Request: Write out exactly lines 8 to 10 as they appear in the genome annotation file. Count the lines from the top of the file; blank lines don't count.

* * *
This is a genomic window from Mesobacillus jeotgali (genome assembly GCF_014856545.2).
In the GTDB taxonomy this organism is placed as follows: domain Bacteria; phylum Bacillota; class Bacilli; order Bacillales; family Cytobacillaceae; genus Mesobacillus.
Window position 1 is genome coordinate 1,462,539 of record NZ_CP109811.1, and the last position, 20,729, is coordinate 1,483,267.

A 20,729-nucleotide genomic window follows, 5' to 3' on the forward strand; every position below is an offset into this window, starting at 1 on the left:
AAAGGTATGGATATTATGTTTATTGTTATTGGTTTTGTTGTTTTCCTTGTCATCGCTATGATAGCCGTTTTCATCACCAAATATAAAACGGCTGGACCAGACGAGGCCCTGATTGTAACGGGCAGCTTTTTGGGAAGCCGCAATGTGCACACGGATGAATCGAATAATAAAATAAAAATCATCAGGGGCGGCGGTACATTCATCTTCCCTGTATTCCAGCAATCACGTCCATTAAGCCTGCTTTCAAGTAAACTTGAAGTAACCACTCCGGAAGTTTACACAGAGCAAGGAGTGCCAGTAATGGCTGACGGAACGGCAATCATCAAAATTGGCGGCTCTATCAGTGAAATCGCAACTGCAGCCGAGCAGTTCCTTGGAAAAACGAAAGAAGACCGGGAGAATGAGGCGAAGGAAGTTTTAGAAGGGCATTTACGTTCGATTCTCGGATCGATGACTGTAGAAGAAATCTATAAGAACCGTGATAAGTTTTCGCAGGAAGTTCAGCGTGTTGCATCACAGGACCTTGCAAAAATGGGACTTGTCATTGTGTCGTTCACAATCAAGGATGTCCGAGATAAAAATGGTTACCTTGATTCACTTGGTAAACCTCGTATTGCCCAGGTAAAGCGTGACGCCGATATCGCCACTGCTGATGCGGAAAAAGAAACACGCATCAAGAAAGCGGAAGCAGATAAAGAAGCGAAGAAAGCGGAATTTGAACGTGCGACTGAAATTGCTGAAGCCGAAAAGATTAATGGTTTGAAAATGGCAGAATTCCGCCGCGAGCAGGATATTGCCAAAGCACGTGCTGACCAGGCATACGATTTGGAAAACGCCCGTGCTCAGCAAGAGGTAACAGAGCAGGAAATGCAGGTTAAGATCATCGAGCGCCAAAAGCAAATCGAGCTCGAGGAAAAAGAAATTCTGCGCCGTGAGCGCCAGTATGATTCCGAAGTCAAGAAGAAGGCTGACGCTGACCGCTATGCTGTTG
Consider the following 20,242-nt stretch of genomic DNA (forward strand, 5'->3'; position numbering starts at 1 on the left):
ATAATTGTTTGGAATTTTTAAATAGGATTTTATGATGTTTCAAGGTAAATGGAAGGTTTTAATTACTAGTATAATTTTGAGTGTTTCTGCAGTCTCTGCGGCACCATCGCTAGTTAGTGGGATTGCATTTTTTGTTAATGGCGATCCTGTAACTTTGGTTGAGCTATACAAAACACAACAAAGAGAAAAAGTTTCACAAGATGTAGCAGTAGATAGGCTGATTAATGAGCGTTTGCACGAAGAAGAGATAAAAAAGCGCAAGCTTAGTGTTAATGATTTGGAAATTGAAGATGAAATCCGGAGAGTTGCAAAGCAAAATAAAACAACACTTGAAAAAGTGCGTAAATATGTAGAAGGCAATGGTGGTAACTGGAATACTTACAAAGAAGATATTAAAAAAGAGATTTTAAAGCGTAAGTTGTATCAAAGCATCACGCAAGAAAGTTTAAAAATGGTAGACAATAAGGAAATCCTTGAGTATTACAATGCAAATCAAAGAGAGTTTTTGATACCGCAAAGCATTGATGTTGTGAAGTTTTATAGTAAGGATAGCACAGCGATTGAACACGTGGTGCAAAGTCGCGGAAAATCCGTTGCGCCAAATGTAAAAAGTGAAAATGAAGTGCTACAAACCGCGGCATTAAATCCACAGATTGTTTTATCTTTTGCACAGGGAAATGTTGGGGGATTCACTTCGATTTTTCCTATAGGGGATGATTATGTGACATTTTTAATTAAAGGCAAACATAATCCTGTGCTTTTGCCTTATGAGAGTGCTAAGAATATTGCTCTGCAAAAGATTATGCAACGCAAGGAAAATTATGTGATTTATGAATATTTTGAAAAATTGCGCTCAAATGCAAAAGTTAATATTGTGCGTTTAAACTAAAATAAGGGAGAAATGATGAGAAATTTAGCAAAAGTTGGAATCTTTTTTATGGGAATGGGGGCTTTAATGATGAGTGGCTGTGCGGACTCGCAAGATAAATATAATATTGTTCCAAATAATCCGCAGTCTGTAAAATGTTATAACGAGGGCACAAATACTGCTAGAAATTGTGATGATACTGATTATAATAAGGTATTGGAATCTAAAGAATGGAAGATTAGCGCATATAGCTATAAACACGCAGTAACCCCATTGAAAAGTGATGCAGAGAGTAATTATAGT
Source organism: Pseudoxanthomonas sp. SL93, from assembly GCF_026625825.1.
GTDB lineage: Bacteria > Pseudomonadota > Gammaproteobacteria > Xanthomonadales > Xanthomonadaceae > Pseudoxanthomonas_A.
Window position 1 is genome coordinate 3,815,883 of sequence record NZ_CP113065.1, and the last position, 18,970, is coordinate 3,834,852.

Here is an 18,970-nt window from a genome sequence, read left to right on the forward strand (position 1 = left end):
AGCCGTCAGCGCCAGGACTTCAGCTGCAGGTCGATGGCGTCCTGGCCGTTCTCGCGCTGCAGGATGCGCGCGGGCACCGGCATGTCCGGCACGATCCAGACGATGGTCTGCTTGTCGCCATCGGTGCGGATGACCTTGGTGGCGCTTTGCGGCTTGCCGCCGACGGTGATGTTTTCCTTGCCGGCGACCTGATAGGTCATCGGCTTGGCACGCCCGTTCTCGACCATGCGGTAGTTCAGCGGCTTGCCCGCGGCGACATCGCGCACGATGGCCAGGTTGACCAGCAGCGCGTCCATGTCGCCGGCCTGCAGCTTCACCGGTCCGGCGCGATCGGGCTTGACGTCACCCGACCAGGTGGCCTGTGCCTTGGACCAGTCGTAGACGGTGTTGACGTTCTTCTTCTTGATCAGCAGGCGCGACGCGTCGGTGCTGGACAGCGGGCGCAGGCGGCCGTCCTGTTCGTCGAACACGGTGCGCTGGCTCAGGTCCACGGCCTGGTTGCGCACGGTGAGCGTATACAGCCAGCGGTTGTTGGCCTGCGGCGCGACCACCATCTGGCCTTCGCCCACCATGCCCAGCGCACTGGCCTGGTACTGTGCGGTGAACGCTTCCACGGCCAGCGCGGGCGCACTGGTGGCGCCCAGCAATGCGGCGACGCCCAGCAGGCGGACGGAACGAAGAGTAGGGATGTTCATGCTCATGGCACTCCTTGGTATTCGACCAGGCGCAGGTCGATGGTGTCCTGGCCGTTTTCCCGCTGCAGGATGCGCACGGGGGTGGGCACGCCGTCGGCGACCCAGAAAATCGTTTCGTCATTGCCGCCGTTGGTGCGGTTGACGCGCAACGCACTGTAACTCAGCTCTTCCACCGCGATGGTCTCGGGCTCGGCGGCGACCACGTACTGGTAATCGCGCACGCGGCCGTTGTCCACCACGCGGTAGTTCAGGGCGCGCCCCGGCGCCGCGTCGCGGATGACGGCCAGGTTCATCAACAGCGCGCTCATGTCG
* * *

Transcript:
Source organism: Pseudoxanthomonas sp. SL93, from assembly GCF_026625825.1.
GTDB lineage: Bacteria > Pseudomonadota > Gammaproteobacteria > Xanthomonadales > Xanthomonadaceae > Pseudoxanthomonas_A.
Window position 1 is genome coordinate 3,815,883 of sequence record NZ_CP113065.1, and the last position, 18,970, is coordinate 3,834,852.